It’s a cold crisp February morning in Pembrokeshire, Wales. Forty volunteers from far and wide gather with villagers and scientists in Dale Bay to do something that’s never been done in the UK on this scale.
They are planting seagrass seedlings, and not just a few. They are planting 750,000 seedlings as part of the country’s biggest ever seagrass meadow restoration project, to protect biodiversity, climate, and people.
Seagrass is a marine flowering plant that exists in most of the world’s oceans and seas, stretching from northern Russia to New Zealand’s South Island. These plants evolved from terrestrial grasses over 70 million years ago. They often grow in vast patches, called seagrass meadows, which are true hotspots of life. In the UK, a seagrass meadow hosts 30 times more animals than an adjacent habitat.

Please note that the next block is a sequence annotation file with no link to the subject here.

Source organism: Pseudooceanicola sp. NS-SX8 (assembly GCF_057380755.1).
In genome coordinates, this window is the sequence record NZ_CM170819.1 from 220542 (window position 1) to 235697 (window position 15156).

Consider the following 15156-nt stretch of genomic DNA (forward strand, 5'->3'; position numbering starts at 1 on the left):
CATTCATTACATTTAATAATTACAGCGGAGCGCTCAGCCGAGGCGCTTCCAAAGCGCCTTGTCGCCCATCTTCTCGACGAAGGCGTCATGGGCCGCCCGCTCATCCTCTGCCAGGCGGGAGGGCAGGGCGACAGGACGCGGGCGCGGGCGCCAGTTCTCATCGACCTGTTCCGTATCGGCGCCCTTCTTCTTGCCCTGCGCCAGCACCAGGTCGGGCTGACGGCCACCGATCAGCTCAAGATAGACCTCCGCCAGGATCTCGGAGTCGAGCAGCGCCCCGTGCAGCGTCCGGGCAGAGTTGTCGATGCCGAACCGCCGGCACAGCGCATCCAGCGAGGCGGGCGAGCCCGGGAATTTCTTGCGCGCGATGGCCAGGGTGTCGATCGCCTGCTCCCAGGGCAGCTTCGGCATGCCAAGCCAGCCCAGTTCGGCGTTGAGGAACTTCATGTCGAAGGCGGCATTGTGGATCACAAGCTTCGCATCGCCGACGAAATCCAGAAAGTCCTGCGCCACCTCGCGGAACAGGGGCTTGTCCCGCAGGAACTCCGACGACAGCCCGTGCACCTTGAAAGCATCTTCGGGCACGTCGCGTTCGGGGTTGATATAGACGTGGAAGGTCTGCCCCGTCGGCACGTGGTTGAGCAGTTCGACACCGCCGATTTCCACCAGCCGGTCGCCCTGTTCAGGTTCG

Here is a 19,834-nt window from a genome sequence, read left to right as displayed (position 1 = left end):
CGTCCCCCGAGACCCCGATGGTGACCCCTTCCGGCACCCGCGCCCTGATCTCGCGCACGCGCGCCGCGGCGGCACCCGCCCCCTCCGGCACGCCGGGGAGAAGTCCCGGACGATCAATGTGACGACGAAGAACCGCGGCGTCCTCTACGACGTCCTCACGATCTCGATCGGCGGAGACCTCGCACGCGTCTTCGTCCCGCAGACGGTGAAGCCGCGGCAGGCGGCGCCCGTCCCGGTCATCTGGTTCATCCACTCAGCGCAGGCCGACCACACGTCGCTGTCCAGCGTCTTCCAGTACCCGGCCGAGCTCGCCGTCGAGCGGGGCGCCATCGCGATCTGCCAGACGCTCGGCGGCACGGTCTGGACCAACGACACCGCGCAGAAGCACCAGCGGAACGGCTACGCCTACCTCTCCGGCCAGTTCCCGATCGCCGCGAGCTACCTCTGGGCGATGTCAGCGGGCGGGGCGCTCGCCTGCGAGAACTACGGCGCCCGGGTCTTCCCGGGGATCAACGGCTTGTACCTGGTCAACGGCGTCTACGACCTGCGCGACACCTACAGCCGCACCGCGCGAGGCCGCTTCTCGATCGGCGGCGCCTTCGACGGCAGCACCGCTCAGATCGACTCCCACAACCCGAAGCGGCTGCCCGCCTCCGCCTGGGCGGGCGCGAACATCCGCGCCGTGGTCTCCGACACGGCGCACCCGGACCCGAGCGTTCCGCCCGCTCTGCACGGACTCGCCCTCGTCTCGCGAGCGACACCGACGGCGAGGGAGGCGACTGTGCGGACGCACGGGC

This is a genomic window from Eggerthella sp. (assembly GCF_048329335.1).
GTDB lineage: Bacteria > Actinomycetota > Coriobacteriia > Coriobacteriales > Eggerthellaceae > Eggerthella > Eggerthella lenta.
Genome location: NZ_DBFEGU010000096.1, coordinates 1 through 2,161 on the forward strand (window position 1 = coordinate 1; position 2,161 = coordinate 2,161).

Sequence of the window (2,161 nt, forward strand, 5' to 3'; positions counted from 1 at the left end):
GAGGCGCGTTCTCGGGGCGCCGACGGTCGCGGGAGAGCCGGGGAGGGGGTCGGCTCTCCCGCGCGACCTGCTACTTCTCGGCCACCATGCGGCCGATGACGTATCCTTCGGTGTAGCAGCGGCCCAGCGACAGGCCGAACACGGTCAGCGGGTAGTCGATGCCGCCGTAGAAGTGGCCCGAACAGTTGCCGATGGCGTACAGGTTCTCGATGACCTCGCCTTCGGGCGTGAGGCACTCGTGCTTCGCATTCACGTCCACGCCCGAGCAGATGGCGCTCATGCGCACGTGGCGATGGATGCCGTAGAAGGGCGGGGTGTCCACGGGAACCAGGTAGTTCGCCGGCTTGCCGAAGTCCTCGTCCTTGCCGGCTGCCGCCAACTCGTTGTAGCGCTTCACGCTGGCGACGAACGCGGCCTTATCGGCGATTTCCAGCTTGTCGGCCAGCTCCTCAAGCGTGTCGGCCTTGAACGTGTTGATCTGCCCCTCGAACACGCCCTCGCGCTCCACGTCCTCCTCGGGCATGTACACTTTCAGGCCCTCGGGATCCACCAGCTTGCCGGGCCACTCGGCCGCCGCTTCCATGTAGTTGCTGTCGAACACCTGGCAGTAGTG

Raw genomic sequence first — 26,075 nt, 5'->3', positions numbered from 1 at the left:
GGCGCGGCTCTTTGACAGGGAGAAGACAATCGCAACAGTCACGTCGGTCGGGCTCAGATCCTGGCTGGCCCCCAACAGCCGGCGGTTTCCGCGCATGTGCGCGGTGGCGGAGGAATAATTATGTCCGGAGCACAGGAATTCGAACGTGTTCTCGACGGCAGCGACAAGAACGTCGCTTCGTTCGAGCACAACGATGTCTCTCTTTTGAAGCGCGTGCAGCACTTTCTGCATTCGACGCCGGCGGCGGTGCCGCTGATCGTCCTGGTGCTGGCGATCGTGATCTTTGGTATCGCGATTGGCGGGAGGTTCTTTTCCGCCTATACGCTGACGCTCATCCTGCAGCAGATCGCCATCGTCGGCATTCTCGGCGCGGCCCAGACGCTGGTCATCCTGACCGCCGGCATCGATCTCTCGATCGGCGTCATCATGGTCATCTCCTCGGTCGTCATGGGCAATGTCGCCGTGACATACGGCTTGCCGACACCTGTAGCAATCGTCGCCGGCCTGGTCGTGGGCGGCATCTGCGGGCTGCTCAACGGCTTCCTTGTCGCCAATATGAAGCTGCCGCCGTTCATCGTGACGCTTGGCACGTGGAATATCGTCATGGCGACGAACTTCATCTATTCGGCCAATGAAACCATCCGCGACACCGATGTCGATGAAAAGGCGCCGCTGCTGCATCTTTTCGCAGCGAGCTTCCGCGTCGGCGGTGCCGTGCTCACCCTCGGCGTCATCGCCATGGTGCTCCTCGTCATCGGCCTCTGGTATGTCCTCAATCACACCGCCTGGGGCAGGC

A century ago, seagrass meadows covered the entirety of Dale Bay. However, pollution, coastal development, and damage from boat propellers and chain moorings greatly damaged them to the point where they largely disappeared from Dale Bay and the rest of the UK.
The United Kingdom has lost up to